Conditionally immortalized human podocytes, a generous gift from Moin Saleem, Bristol, UK, were cultured at 33 °C and differentiated at 37 °C with RPMI complete medium with 10% fetal bovine serum, insulin/ transferrin/ selenium, penicillin and streptomycin [19]. HeLa cells were cultured at 37 °C with DMEM complete medium with 10% fetal bovine serum, penicillin and streptomycin.

Antibodies

APOL1 was detected using the mouse monoclonal antibody (clone CL0171), rabbit polyclonal antibody from Sigma Aldrich (#HPA 018885, St. Louis, MO) and rabbit monoclonal antibody (clone RPR2907) from Abcam, all of which are predicted to recognize isoforms A, B and C, and by rabbit polyclonal antibody, produced at NIDDK, that is specific for isoform B3, affinity purified with immunizing peptides using SulfoLink immobilization kit for peptides (Thermofisher, Carlsbad, CA). Antibody details are provided in the Supplementary Table.

Quantitative analysis of p57 staining of mouse kidney cortex

Formalin-fixed paraffin-embedded tissue sections were stained with recombinant anti-p57 (Kip2) rabbit monoclonal antibody (Sigma # SAB5500158) which highlights podocyte nuclei with DAB detection on an automated stainer (Lab Vision Autostainer 360, Grand Island, NY). Sections were counterstained with periodic acid Schiff (PAS). Podocyte numbers were assessed as follows: using whole slide scans (Nanozoomer, Hamamatsu, Bridgewater, NJ), (a) 50 glomeruli were randomly selected in each cortical profile and p57 positive podocytes were enumerated, (b) using the PAS stain as the delimiter of the glomerular area, glomerular area was measured using NDPI.view2 (Hammamatsu), and (c) the podocyte number was indexed to the glomerular area (μm2). The intensity of podocyte staining was evaluated using the QuPath (qupath.github.io) digital image analysis platform which permits quantification of the stained tissue as follows: (a) At least 40 glomeruli were selected in each cortical region, (b) the software identified the podocytes and graded the diaminobenzidine (DAB) chromogen intensity for each stained pixel on a continuous scale along a pre-defined spectrum considered as “positive stain” by the user, (c) multiple thresholds were tested to explore a range of sensitivities and specificities and the final thresholds were defined based on the highest accuracy to find the region of interest across all the images which permits the comparison of the relative intensities of stains between the images, (d) the average DAB intensity for all pixels inside a podocyte was used to compare the staining intensity of the p57-positive podocytes in the glomerulus across different images.

Transgenic mice

Human APOL1 gene locus transgenic mice (BAC/APOL1 mice) were generated using a bacterial artificial chromosome (BAC) which contains the locus for APOL1, resulting in APOL1-G0, −G1 and –G2 mice. A ~ 47 kb human DNA, encompassing only the APOL1 gene with 5′ and 3′ flanking regions (including exons 1 and 2 of APOL2 and 3′ region including exons 39–41 of part of MYH9 gene), was isolated and subcloned from human BAC clone (ENST00000397278, which corresponds to NM_003661). BAC subclone was injected into 129SvJ/B6N F1 embryos and the founders were subsequently backcrossed into 129SvJ. The subclone was sequenced and found to be identical to the reference genome sequences in the NCBI and Ensembl databases, except for the G1 and G2 polymorphisms. For CAG-APOL1-B3 transgenic mice, linear DNA encoding CAG promotor-APOL1-B3 (G0 or G2) FLAG-SV40 polyA signal was introduced into FVB/N mouse embryos by pronuclear injection.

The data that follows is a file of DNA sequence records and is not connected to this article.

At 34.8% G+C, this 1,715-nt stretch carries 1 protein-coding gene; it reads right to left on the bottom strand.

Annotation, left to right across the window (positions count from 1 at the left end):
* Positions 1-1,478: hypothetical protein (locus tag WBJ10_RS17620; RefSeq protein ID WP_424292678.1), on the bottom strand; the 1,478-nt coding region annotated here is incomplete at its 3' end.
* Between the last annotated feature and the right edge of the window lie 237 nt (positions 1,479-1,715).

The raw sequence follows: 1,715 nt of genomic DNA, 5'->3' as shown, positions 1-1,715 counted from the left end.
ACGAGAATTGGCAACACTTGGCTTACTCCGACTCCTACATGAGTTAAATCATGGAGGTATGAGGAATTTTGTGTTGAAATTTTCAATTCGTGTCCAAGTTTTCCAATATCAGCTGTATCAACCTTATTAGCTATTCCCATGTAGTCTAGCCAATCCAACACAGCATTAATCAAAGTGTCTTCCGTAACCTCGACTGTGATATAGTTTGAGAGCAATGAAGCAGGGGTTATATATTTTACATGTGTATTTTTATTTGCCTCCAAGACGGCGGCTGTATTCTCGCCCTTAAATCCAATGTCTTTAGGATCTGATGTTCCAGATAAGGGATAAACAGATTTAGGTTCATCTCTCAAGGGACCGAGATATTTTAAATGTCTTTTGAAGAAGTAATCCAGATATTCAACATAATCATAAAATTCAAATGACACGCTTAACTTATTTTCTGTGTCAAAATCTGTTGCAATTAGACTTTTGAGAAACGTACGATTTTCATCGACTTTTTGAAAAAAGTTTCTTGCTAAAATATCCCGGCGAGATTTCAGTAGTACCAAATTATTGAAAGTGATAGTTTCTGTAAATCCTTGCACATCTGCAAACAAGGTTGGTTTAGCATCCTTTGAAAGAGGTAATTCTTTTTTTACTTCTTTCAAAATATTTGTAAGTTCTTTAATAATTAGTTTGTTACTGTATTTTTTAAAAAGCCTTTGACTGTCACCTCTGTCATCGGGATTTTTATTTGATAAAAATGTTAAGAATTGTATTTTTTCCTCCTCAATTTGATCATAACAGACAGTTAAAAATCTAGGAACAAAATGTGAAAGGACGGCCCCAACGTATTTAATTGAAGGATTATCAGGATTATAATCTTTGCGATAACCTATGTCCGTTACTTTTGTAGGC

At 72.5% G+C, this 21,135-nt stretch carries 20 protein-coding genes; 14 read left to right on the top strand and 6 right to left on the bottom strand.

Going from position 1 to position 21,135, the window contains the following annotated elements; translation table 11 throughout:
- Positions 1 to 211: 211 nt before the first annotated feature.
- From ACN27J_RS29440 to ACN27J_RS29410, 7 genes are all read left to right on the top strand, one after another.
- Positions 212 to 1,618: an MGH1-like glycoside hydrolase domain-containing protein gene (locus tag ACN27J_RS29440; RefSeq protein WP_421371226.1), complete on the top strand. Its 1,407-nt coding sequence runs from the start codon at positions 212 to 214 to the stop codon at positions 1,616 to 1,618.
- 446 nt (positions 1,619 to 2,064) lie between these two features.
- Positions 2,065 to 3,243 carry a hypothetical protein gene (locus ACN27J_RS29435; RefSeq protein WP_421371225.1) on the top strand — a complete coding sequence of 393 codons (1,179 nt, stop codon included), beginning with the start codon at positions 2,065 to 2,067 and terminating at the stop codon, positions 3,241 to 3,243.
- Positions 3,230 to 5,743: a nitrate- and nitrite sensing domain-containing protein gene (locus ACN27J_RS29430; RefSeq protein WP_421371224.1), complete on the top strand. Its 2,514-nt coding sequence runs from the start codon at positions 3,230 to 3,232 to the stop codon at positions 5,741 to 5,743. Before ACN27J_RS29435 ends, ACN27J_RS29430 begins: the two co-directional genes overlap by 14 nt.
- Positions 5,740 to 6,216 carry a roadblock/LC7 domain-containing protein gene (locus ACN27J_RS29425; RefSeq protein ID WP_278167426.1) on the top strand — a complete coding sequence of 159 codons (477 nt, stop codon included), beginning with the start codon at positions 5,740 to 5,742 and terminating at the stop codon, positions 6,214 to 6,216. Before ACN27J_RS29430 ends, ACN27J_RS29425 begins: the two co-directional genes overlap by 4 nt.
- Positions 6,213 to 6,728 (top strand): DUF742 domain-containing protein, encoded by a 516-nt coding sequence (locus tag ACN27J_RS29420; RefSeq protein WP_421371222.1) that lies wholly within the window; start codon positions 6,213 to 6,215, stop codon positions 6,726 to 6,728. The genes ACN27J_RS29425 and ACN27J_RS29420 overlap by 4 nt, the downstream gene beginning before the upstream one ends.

Mouse nephropathy model experimental procedure

6–8 weeks old, and 2 independent lines of APOL1-B3-G0 transgenic mice and 3 lines of APOL1-B3-G2 transgenic mice were studied, (details in Supplementary tables). Following unilateral nephrectomy, random urine was harvested before and at 3 days after the surgery. Glomeruli were isolated from the remnant kidney at 3 days after the surgery and from intact kidney, by using Dynabeads M-450 Tosylactivated (#14013 Invitrogen) [20]. Animals were euthanized by exposure to compressed carbon dioxide per an NIH-approved animal care and use protocol and per animal facility standard operating procedures.

Statistics

In vivo data were analyzed by the Kruskal-Wallis test, with post-testing of selected pairs of data sets by Dunnett multiple comparison test (Prism, GraphPad, San Diego, CA). In the figures, group medians are shown. A p < 0.05 was accepted as significant.

Results

Kidney cells expressed APOL1 splice variants in vitro and in vivo

APOL1 has several mRNA splice variants, predicted to encode diverse protein isoforms. It has not been fully clarified which APOL1 splice variants are expressed in the kidney and which of those contribute to kidney disease. First, we examined the expression of APOL1 mRNA splice variants in immortalized human podocytes by TA-cloning. We identified six mRNA variants, four of them have been described as: V1 (A), V3 (A), V2–1 (B1) and V4 (C); with the protein isoform precursor in parentheses (Fig. 1a). We identified two novel mRNA variants (containing exon 2) which we have named V2–2 (B2) and V2–3 (B3). With regard to V2–2 (B2), we isolated an mRNA encoding exon 2 to exon 7, and partially sharing exon 2 to exon 6 with a variant that has been described in NCBI AceView database (NCBI AceView; APOL1, variant l Aug10). Further, the protein isoforms have predicted variants, as shown by the first number after the letter “V”. Exon 2 is unique to the V2 variants. The APOL1-B3 and APOL1-C protein isoforms are derived from isoform precursors of B3 and C, respectively, and the localization of these proteins are different from isoform A, as they lack a cleavable signal sequence. Thus, APOL1 mRNA splice variants are predicted to produce three different proteins: APOL1-A, APOL1-B3, and APOL1-C (Fig. 1b).